Aurukun students tell the real story PDF Print E-mail

Aurukun students tell the real story
Aurukun students tell the real story
"We were unhappy with the article We know that there are lots of problems in Cape York Communities but in our class the kids come to school and work hard.

"We wanted to let people know that good things are happening in Aurukun and we are part of it.
"So as a class we sat down and talked about our ideas.Winnie Yunkaporta acted as scribe. Here are our thoughts."

Things we've done...
• work experience in Weipa and Thursday Island
• run our school parades
• attended leadership and technology camps
• attended Goodwill games
• audio taped Oral Histories in Aurukun with Partnership Group
• participated in Young Endeavor and Tribal Warrior visits in Aurukun and Weipa
• involved in CROC Festival: performing and production
• visited Cherbourg community
• assisted development of Aurukun Council and school Web sites
• participated in range of sporting events Including:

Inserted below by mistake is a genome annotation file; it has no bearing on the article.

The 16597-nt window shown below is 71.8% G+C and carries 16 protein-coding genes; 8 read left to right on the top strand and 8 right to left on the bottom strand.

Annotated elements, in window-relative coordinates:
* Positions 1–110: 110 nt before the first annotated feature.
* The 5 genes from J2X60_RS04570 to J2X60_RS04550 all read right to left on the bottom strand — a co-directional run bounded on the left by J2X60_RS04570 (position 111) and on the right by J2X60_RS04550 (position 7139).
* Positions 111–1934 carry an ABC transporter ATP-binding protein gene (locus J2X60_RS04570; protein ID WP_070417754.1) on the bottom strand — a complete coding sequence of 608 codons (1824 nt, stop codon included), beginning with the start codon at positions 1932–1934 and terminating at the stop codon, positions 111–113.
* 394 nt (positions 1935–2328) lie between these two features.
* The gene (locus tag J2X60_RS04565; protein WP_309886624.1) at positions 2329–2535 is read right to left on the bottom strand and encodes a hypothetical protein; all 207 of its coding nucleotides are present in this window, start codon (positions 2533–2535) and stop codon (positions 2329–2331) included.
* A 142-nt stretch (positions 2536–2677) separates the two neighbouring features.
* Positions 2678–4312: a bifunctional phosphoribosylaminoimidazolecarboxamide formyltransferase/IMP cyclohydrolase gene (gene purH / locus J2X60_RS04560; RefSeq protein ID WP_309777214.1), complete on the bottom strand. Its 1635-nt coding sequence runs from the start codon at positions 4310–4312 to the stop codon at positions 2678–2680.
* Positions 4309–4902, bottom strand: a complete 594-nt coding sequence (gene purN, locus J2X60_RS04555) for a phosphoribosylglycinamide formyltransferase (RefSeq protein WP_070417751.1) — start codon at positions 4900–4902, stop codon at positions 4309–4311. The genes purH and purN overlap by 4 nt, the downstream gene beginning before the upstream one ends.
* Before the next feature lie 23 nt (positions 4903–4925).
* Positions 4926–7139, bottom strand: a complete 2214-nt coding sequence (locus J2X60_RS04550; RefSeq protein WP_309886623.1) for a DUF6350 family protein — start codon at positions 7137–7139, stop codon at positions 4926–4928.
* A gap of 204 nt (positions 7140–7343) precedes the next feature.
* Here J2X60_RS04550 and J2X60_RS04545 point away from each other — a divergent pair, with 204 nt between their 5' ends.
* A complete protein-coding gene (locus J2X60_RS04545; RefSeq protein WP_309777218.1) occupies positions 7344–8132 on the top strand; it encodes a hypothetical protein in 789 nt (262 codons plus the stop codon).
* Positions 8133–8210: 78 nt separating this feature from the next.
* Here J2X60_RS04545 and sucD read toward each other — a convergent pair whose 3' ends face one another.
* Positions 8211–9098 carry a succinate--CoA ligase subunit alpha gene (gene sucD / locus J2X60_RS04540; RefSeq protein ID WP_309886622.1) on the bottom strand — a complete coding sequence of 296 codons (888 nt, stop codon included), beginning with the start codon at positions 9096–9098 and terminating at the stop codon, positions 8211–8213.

• AFL Kickstart Traineeships
• started a netball competition
• learn to swim program
• assisted running of BRACS radio station with broadcasts
• run 100% Drug Free discos throughout the year.

Aurukun students tell the real story
Aurukun students tell the real story
The pupils at Aurukun speak Wik Mungkan and other Wik dialects within a teaching program that acknowledges the value and appropriateness of both Wik and Standard Australian English.There is also an inter-language being spoken that is English based on the rules of Wik. Indigenous and non-Indigenous staff work with the students in identifying SAE, the inter-language and the best way to move forward, keeping in mind the goals of higher education and employment. Students and teachers now openly talk about how and why things are said; who is the audience; what might be the best Wild SAE response and how to get there.This meta approach is teaching staff about the difficulties faced by ESL students and is also teaching strong Wik speakers to operate in two worlds and know why and how they do it.The students are now more comfortable with taking risks to become better SAE speakers, while maintaining their very strong Wik language and culture.